REP. CHARLIE RANGEL, (D) WAYS AND MEANS COMMITTEE: The deal is that it's one thing to be against trade but you have to be against bad trade deals where you have the losers. This is one of the extraordinary cases that what happens is that we have to pay a tariff for everything we send into Peru and what we bring for them, the gold, the silver and the jewelry, they don't play a tariff in the United States. What they are so badly in need of engineering equipment, tractors, trailers, electronic, that this is going to be a boom for those people that in communities are producing this. It is a win-win for them.

DOBBS: Let me show you, and I'm sure you know but let me share with both you and viewers, Mr. Chairman, what Senator Sherrod Brown of Ohio, a democrat, a man with whom you have a great spiritual connection, it's also a state that's seen a significant manufacturing loss in Ohio. Here's what I said, "I'm disappointed that the House passed another job-killing trade agreement that will result in more unsafe food in our kitchens and consumer products in our children's bedrooms." What do you say to Senator Brown, what do you say to those who are already concerned about what is happening with imports right now?

RANGEL: I'm saying for those people who lost their jobs, lost their industry and some have lost their homes, you bet your life they should be anything that sounds like trade because we haven't given them a fair deal. We haven't protected those people that have lost jobs as a result of trade or those people who just don't find industry in their communities. It should be the government and the private sector that provides the safety net for these people when we go through these transitions. But for those people that come from communities that have farms that are producing the wheat, the soybean, and in New York State the dairy products and the cattle and other states, for these people you cannot tell them they are not getting a job expansion. And so if you're hurting, then it's a bad deal. But this is a good deal for anyone that's putting up the cranes, and putting up the equipment that is so badly needed in Peru.

DOBBS: Mr.Chairman, let me just put it straightforwardly to you. We've run 31 consecutive years of trade deficits. We're going to post another record trade deficit this year. What in the world is the difference between the Republican Party and the Democratic Party on the issue of free trade if you continue in these deals?

RANGEL: I don't think there's anything that you call about trade or free trade. The thing is, is it a good deal or bad deal? Ever since the civilization, people who overproduce what they can't consume, want to get rid of it and they sell it, and that's trade. And so what we have to talk about, is it NAFTA which I voted against, is it a CAFTA which I voted against, are there protection for laborers, a protectional right? If it's a good deal, go for it. If it's a lousy deal, reject it.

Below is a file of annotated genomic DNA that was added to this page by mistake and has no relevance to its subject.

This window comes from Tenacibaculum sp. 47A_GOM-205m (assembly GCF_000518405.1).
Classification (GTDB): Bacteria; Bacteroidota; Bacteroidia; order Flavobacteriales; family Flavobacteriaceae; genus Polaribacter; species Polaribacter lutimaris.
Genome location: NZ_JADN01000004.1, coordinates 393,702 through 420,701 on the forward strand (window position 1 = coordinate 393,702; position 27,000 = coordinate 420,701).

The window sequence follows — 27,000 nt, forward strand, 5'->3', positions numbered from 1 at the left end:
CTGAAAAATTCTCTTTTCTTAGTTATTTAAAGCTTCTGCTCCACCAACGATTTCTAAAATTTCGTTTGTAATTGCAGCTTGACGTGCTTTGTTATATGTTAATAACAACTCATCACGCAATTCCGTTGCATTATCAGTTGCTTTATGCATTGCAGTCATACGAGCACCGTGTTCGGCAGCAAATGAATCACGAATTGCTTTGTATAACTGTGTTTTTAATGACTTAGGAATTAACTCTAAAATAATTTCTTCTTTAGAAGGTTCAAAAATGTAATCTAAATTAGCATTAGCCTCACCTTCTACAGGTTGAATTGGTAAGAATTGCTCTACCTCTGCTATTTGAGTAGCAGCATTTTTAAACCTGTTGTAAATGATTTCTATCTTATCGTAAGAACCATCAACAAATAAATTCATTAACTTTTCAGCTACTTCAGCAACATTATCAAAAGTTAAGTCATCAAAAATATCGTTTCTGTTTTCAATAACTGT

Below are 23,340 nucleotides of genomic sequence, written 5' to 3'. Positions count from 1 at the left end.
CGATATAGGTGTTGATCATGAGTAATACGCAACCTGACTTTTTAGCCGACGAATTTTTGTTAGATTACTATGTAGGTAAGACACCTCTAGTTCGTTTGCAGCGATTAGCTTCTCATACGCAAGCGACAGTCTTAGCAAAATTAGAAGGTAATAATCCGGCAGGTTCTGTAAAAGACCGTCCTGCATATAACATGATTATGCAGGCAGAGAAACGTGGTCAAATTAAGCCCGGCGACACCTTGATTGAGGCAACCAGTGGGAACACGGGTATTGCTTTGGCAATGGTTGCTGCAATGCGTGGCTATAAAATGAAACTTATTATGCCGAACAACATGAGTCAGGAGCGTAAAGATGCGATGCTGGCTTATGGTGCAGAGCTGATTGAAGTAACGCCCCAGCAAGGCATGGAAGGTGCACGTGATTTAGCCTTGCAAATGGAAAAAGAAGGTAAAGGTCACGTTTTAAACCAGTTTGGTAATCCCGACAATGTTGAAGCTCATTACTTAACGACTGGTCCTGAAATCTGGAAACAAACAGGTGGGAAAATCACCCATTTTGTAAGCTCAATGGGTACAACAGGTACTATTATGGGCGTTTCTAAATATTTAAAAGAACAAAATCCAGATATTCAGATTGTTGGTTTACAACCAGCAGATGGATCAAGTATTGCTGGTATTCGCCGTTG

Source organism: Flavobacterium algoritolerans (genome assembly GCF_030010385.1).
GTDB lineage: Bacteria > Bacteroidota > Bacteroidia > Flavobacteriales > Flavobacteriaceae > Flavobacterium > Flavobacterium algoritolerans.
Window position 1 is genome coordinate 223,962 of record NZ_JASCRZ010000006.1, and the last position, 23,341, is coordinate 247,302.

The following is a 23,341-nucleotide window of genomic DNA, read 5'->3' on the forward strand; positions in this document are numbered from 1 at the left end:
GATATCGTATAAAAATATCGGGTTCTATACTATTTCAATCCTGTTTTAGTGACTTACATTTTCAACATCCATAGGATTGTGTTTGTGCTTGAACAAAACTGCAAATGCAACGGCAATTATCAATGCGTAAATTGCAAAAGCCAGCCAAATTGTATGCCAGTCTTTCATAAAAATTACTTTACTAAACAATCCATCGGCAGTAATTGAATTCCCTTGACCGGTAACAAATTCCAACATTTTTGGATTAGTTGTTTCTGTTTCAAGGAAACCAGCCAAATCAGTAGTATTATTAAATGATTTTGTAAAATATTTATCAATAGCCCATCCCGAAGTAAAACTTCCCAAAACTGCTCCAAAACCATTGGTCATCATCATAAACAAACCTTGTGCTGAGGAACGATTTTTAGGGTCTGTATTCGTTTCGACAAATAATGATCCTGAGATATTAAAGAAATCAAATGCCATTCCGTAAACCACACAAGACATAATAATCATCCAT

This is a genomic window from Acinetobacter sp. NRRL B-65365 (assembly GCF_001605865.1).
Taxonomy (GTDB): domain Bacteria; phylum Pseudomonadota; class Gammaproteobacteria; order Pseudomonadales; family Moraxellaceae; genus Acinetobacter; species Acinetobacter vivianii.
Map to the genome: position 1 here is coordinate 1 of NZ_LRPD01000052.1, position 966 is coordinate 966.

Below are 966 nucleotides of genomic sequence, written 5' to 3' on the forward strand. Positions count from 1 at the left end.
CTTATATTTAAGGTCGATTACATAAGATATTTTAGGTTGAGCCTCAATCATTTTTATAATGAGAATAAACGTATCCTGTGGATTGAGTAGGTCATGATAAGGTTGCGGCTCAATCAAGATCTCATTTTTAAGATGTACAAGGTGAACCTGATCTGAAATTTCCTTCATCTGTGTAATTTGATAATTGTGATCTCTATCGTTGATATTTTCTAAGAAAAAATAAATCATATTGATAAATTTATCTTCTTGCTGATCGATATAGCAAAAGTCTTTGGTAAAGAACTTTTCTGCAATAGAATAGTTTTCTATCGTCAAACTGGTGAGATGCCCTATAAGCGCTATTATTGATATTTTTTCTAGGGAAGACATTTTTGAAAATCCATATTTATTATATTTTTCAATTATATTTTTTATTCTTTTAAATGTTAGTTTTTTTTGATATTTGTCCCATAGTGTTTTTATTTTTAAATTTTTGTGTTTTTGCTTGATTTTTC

DOBBS: All right. The "New York Times," today, I want to turn to another issue, says that you want to give tax breaks to people who live and run businesses in the Virgin Islands, as the powerful chairman of one of the most powerful men in all of Congress for folks who want to run their businesses in Virgin Islands and happen to be campaign contributors. Your response, sir?

RANGEL: My response is when governor of Virgin Islands tells me and the I.S. agrees that they have a lesser degree of Statue of Liberty than we have on the mainlands, and they ask me to equalize it, you bet your life I did. But quite frankly, if I got contributions from those good people, the contributions I have received will take me a long time to find theirs, but this gives me an opportunity, if in fact they did send it, to say thank you.

DOBBS: And we appreciate you taking the time to tell us about the difference between the two political parties and the role of those big financial contributors out in the Virgin Islands. Charlie Rangel, it's always good to have you with us.

RANGEL: Good to be with you. Continued success.

DOBBS: You too, partner. If I can say partner to the Chairman of the House Ways and Means Committee. I apologize for that.

RANGEL: You're primetime, you can say it.

DOBBS: Well, I apologize. I didn't mean to be quite that inform, sir. Thank you.

RANGEL: Thank you.


DOBBS: Up next, opposition to the Iraq war is now at an all-time high. Four and a half years after this war began, our panel of political analysts and strategists join me to discuss that and other issues right here next. Stay with us.